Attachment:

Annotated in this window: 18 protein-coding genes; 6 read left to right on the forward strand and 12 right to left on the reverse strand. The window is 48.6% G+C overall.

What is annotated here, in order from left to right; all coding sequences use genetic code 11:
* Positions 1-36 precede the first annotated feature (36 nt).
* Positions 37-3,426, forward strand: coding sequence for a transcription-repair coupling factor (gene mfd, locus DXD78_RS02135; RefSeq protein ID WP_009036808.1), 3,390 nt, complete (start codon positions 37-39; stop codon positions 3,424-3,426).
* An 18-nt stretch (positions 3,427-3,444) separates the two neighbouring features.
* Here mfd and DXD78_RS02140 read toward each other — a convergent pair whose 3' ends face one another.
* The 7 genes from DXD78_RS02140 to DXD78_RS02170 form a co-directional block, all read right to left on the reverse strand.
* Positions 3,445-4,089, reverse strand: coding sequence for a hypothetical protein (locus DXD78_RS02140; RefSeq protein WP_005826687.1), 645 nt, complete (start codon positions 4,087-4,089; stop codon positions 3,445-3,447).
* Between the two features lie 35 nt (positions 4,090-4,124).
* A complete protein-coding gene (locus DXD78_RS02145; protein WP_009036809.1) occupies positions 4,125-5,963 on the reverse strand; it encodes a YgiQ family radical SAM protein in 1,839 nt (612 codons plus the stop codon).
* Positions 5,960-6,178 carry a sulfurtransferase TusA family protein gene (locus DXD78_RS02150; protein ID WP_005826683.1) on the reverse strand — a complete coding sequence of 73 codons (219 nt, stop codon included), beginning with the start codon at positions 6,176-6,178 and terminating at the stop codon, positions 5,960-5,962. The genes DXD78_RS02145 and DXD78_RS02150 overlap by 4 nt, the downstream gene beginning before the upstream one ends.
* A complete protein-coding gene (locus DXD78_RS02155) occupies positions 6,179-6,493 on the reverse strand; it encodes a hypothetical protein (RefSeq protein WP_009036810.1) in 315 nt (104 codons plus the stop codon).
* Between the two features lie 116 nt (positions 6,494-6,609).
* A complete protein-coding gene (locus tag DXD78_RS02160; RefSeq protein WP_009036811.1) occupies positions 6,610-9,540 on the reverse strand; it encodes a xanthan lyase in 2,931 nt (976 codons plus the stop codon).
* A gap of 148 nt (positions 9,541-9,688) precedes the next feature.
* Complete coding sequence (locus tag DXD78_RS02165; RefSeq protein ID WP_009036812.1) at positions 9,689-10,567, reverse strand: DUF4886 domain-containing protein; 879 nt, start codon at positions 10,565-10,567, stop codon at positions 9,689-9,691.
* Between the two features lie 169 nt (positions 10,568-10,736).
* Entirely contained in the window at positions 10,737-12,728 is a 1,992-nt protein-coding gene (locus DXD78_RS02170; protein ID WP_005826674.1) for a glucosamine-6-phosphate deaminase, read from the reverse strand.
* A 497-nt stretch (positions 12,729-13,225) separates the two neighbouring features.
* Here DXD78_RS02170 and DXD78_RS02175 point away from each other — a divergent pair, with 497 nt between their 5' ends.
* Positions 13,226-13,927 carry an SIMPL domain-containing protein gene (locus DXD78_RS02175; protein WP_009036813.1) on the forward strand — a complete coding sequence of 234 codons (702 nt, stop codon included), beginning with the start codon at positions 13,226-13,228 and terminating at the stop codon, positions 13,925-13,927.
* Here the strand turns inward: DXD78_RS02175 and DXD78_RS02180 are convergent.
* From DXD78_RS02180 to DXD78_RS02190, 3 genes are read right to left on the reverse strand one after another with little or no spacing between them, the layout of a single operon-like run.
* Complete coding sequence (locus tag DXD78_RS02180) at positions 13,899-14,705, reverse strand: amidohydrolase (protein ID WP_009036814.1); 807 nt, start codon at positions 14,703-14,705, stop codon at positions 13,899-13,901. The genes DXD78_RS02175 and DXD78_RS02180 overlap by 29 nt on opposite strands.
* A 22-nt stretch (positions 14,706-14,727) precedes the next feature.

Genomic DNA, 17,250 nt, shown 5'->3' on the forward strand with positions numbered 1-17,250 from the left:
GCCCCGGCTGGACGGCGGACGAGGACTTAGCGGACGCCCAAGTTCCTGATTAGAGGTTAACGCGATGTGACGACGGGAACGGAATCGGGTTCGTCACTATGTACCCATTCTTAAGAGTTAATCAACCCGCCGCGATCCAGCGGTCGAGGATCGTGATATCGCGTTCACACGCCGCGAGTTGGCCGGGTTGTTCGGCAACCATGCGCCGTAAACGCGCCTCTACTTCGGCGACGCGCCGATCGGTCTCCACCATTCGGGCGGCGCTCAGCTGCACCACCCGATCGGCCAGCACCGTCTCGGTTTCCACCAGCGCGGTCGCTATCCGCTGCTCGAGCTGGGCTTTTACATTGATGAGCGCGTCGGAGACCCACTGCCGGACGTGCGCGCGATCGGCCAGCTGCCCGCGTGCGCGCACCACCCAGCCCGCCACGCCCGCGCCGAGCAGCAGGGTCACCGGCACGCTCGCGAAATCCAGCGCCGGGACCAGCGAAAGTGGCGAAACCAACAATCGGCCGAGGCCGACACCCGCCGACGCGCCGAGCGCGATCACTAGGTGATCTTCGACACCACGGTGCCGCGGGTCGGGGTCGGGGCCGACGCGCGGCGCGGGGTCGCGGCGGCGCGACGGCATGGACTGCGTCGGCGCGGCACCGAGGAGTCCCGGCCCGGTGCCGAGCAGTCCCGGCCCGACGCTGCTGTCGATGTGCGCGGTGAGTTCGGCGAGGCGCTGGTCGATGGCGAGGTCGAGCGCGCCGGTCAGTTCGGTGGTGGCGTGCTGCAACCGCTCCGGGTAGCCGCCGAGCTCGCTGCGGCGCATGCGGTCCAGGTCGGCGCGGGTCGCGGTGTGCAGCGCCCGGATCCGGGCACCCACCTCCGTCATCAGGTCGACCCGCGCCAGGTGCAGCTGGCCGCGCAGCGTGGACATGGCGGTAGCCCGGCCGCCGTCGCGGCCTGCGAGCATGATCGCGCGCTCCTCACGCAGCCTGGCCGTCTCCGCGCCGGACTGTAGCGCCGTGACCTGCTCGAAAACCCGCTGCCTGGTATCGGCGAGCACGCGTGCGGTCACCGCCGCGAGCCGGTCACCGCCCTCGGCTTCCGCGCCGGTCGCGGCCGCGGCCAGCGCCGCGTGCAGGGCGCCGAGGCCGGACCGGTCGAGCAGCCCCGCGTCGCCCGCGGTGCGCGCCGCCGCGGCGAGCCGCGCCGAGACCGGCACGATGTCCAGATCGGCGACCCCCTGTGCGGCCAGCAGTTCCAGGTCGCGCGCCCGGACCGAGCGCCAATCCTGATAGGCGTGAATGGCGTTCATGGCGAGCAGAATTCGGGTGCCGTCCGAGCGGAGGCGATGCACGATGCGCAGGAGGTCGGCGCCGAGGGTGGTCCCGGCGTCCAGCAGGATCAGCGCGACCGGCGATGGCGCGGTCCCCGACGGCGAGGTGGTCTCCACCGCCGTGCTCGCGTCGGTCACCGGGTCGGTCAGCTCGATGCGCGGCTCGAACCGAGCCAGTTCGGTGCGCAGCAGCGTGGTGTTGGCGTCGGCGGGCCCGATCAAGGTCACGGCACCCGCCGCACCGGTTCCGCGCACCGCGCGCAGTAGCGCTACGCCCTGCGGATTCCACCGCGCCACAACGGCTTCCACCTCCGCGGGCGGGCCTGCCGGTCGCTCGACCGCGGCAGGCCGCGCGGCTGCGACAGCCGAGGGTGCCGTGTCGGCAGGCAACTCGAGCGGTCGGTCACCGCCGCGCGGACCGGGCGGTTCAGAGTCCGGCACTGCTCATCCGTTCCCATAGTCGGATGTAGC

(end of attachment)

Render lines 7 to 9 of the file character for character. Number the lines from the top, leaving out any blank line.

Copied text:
* The 7 genes from DXD78_RS02140 to DXD78_RS02170 form a co-directional block, all read right to left on the reverse strand.
* Positions 3,445-4,089, reverse strand: coding sequence for a hypothetical protein (locus DXD78_RS02140; RefSeq protein WP_005826687.1), 645 nt, complete (start codon positions 4,087-4,089; stop codon positions 3,445-3,447).
* Between the two features lie 35 nt (positions 4,090-4,124).